LONDON — American runner Sanya Richards-Ross walked through Olympic Stadium carrying her gold-bottomed cleats.
If things go as planned, she'll be doing the same with a gold medal.
Richards-Ross won her semifinal heat in the women's 400 meters Saturday night, setting a blistering pace before coasting to a spot in the final.
It sure looked like she was showing off. If so, who could blame her? She had her husband, Jacksonville Jaguars cornerback Aaron Ross, on hand for his first Olympics.
"The race went really, really well," Richards-Ross said. "I felt like I was able to just run 300 (meters) and relax. That gives me a lot of confidence and I was able to conserve a little bit more for (the final) tomorrow."
Richards-Ross' husband left training camp Friday and arrived Saturday morning, just in time for them to spend some time together before the race. Ross had to be impressed. After all, Richards-Ross was way out front when she turned for home and looked every bit ready to win her first Olympic individual gold medal.
Richards-Ross, a two-time gold medalist in the 4x400 meters, has spent four years thinking about what went wrong in Beijing. She took home bronze back then, a disappointing finish for someone who dominated just about every 400-meter race leading up to the 2008 Beijing Games.
"I think what I did four years ago incorrectly was I didn't stay in my lane and run my race," she said. "I've had four years to think about it, and I'm not going to make that same mistake tomorrow."
Richards-Ross' experience four years ago left her crying under the grandstands after she had come into those Olympics as the favorite.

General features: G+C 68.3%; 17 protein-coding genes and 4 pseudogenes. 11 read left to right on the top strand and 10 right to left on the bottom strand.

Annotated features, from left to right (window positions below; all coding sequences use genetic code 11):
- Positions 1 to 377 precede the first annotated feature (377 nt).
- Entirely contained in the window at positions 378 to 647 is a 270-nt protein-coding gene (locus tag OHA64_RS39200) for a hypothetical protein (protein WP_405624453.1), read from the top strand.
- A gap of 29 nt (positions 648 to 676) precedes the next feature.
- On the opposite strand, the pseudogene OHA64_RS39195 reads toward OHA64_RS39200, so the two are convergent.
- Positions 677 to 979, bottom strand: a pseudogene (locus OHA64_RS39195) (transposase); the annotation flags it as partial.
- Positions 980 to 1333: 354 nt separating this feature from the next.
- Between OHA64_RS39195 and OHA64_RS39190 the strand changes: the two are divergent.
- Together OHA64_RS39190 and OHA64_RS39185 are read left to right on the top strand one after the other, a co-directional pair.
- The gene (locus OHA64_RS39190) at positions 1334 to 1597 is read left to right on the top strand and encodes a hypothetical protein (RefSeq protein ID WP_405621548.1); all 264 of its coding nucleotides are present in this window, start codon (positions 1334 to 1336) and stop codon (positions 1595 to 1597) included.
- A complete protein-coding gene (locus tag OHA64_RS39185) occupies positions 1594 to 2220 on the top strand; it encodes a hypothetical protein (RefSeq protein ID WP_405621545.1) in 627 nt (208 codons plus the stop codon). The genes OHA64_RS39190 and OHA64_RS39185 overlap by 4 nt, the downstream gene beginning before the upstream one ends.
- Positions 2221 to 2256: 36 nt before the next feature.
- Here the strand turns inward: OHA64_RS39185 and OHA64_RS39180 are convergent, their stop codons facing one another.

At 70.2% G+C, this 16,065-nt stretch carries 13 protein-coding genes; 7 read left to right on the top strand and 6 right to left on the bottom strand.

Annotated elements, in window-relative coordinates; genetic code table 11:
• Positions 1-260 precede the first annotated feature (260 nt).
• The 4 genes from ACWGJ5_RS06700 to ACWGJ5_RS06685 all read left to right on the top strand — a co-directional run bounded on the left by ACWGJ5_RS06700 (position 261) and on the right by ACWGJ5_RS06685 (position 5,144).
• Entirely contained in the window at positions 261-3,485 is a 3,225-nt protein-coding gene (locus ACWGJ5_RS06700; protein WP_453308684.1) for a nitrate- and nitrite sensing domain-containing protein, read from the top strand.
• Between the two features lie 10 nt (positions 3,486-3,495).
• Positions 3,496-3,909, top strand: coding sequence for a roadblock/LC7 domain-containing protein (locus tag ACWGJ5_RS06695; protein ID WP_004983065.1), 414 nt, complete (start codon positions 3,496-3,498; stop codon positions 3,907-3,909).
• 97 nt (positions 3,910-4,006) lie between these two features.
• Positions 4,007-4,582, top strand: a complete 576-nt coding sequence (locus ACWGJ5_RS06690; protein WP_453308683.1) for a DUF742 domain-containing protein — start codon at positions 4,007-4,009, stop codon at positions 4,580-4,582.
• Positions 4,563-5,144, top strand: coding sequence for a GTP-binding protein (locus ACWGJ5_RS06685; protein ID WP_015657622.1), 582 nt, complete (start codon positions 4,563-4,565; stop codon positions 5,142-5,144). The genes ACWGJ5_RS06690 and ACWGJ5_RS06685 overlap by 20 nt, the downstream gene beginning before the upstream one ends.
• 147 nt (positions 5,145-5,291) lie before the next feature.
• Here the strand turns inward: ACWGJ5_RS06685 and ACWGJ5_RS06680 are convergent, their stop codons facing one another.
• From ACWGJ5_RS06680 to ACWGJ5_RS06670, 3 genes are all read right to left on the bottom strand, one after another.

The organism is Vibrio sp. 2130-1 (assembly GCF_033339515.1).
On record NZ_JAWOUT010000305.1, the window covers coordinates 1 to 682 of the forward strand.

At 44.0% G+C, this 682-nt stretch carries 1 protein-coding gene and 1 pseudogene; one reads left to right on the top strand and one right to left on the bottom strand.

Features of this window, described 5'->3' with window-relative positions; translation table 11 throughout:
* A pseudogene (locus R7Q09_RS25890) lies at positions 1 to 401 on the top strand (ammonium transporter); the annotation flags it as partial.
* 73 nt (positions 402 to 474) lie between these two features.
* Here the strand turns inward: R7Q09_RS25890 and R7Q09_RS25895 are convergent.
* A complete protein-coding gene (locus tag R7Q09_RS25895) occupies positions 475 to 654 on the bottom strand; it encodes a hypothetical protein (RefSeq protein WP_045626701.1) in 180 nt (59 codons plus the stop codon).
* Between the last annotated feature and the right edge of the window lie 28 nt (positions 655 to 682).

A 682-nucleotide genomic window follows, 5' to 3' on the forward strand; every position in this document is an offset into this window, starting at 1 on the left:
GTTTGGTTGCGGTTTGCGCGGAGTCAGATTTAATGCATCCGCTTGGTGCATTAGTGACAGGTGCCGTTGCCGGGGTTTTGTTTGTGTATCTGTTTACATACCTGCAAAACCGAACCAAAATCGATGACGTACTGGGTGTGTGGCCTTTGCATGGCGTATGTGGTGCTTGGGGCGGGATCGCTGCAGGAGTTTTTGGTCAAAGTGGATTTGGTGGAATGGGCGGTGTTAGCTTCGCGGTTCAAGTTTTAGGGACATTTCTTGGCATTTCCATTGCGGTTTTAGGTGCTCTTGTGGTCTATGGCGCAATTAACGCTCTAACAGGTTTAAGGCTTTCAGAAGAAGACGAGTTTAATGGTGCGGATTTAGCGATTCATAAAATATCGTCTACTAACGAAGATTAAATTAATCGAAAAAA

Though she would likely never admit it, health issues may have contributed to her third-place finish. She spent five years fighting an autoimmune disease called Behcet's syndrome. Now, Richards-Ross thinks she may have been misdiagnosed.
A visit to a new doctor last year resulted in a new diagnosis and a new treatment, and the five-time U.S. champion at 400 meters arrived in London feeling better than she has in years.
Behcet's causes painful sores in the mouth and across the body and, at times over the past several years, Richards-Ross has had to cut her training after experiencing those symptoms.
Her husband played a key role in keeping her spirits up through it all.
And having him here for what could be a defining moment would make it even more special.
"He's here. He's almost on the front row," she said. "I saw him when I came off (the track), sitting with my mom and dad and my cousin. It's really, really great to see him before I started to compete. We saw each other. I blew him a kiss, so he definitely saw me."
Now, if only he can see her win gold.